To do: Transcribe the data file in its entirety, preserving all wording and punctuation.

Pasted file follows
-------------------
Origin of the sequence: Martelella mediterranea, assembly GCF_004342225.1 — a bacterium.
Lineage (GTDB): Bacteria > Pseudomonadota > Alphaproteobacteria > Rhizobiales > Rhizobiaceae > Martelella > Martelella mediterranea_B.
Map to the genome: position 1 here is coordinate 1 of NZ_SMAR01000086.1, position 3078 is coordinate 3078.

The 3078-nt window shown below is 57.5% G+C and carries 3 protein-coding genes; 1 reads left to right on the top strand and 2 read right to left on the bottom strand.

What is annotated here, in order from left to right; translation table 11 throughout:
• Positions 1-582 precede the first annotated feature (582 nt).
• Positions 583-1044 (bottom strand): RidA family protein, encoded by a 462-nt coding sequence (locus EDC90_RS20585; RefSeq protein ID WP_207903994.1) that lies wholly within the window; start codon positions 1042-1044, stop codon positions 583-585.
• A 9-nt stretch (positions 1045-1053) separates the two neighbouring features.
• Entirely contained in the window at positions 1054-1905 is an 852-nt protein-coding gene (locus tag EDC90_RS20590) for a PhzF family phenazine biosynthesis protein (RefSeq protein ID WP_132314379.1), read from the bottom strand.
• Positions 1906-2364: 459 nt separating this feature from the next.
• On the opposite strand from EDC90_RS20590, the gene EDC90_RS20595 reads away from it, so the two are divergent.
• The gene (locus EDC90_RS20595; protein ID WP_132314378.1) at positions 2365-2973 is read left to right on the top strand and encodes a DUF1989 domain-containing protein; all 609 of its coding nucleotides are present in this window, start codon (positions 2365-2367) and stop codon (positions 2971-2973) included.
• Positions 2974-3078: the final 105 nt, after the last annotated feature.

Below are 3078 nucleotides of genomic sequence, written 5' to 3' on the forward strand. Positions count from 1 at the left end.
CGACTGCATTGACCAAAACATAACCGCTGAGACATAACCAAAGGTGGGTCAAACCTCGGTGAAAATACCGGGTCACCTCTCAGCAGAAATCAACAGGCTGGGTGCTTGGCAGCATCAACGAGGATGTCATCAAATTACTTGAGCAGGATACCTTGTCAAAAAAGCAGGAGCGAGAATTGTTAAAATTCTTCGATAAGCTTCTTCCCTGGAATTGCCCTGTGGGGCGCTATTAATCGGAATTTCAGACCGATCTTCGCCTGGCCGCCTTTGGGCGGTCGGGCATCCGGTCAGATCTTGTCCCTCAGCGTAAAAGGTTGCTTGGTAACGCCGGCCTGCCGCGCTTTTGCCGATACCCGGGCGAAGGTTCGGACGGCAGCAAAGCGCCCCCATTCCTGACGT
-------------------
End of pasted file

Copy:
Origin of the sequence: Martelella mediterranea, assembly GCF_004342225.1 — a bacterium.
Lineage (GTDB): Bacteria > Pseudomonadota > Alphaproteobacteria > Rhizobiales > Rhizobiaceae > Martelella > Martelella mediterranea_B.
Map to the genome: position 1 here is coordinate 1 of NZ_SMAR01000086.1, position 3078 is coordinate 3078.

The 3078-nt window shown below is 57.5% G+C and carries 3 protein-coding genes; 1 reads left to right on the top strand and 2 read right to left on the bottom strand.

What is annotated here, in order from left to right; translation table 11 throughout:
• Positions 1-582 precede the first annotated feature (582 nt).
• Positions 583-1044 (bottom strand): RidA family protein, encoded by a 462-nt coding sequence (locus EDC90_RS20585; RefSeq protein ID WP_207903994.1) that lies wholly within the window; start codon positions 1042-1044, stop codon positions 583-585.
• A 9-nt stretch (positions 1045-1053) separates the two neighbouring features.
• Entirely contained in the window at positions 1054-1905 is an 852-nt protein-coding gene (locus tag EDC90_RS20590) for a PhzF family phenazine biosynthesis protein (RefSeq protein ID WP_132314379.1), read from the bottom strand.
• Positions 1906-2364: 459 nt separating this feature from the next.
• On the opposite strand from EDC90_RS20590, the gene EDC90_RS20595 reads away from it, so the two are divergent.
• The gene (locus EDC90_RS20595; protein ID WP_132314378.1) at positions 2365-2973 is read left to right on the top strand and encodes a DUF1989 domain-containing protein; all 609 of its coding nucleotides are present in this window, start codon (positions 2365-2367) and stop codon (positions 2971-2973) included.
• Positions 2974-3078: the final 105 nt, after the last annotated feature.

Below are 3078 nucleotides of genomic sequence, written 5' to 3' on the forward strand. Positions count from 1 at the left end.
CGACTGCATTGACCAAAACATAACCGCTGAGACATAACCAAAGGTGGGTCAAACCTCGGTGAAAATACCGGGTCACCTCTCAGCAGAAATCAACAGGCTGGGTGCTTGGCAGCATCAACGAGGATGTCATCAAATTACTTGAGCAGGATACCTTGTCAAAAAAGCAGGAGCGAGAATTGTTAAAATTCTTCGATAAGCTTCTTCCCTGGAATTGCCCTGTGGGGCGCTATTAATCGGAATTTCAGACCGATCTTCGCCTGGCCGCCTTTGGGCGGTCGGGCATCCGGTCAGATCTTGTCCCTCAGCGTAAAAGGTTGCTTGGTAACGCCGGCCTGCCGCGCTTTTGCCGATACCCGGGCGAAGGTTCGGACGGCAGCAAAGCGCCCCCATTCCTGACGT